Similarly hotel companies are handicapped by their clunky property management systems that don't feed adequate information back to their brands.  It's often further complicated by the fact not all properties have the same system because they are owned by different real estate companies!

The disparity in software systems and the dependency on old "legacy" systems (vs. faster, cloud-based software), prevent many meetings industry suppliers from properly managing relationships with meeting and event planners. With "big data" becoming easier and cheaper, unfortunately this means many meetings industry suppliers will find themselves falling further behind.

Meetings Industry Sales: Are You a Worker Bee or a Queen Bee? by @CFrancisVoice

This post is by Sales Expert Colleen Francis, Founder and President of Engage Selling Solutions, who has been coaching the Greenfield sales team to be a better resource to its meetings industry and association clients.


Being disciplined and having focus is a requirement for sales success. Most people assume that having focus means that you sit down and "do" or complete a number of tasks. That is only partly true. Having focus also means spending some time thinking about those tasks and applying your own intellect to the job at hand. Often, thinking BEFORE doing yields a more profitable result.

Those who think excel. Those who only do, will always be the worker bees of the hive. Wouldn't you rather be the Queen bee? (Sorry there is no King Bee)

I was reading my friend Kevin Dee's blog and found that he had some interesting thoughts on the subject of thinking. Specifically, how to be a better thinker. Kevin suggests:
  1. Don't EVER just do what you are told without truly understanding why you are doing what you are doing.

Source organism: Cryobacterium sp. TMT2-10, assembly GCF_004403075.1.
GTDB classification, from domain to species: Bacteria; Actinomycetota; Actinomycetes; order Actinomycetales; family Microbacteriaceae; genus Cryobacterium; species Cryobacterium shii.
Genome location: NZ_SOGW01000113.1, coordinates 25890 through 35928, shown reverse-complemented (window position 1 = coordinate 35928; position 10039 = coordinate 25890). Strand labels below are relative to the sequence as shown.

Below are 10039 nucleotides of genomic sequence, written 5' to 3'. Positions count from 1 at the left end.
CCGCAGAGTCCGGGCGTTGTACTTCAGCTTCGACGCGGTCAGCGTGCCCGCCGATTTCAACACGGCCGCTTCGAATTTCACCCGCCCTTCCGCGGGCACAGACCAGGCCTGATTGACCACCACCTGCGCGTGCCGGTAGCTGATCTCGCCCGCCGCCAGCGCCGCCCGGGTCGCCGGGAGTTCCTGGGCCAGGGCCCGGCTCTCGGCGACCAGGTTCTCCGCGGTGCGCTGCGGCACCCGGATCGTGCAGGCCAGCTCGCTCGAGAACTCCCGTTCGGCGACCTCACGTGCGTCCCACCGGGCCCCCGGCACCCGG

2. Avoid the state of mind where you are on "automatic pilot"! ALWAYS be engaged!
  3. Ask questions!
  4. If you have ideas or suggestions speak up ... a good manager {or client} will recognize that you are trying to bring value.
  5. The more you understand the "big picture" the more value you will be able to bring to a given situation.
  6. You will better understand the big picture by talking to management, asking questions and truly wanting to "learn".
  7. The "doer" is an important part of any company ... if you have ambitions to be a leader {or to build profitable customer relationships} you need to add "brainpower" to the equation and become a "thinker"!
In sales, our customers expect us to be thinkers. They come to us because we can add value more than a being just a doer. In sales, doers are simple order takers - at risk of being replaced by the web, a kiosk or a call centre. Clients continue to seek out relationships with thinkers who can help them grow their business. They are looking for solutions to their problems. The most profitable relationships are when you and your customer think together; and, solve problems together. Your clients look to you for creativity. If you look act and sound like every other sales rep what will differentiate you? Thinking can differentiate you instantly by showing the customer that you care enough about their issues to spend time creating real solutions for them. Kevin goes on in his blog posting to help us become better thinkers:

What are you? Ask yourself these questions:
  1. Do I come to management with solutions or with problems?
  2. Do I try to understand the big picture?
  3. Do I really try to think about the implications of my actions ... or do I just do what I am told?
  4. Is my goal to grow and learn ... or just get through the day?
Do your clients consider you a valuable consultant to your clients or just a vendor? Don't risk losing your job to a website, kiosk or call centre. Take some time out to start thinking - and profiting - now.

Colleen Francis, Sales Expert, is Founder and President of Engage Selling Solutions ( Armed with skills developed from years of experience, Colleen helps clients realize immediate results, achieve lasting success and permanently raise their bottom line.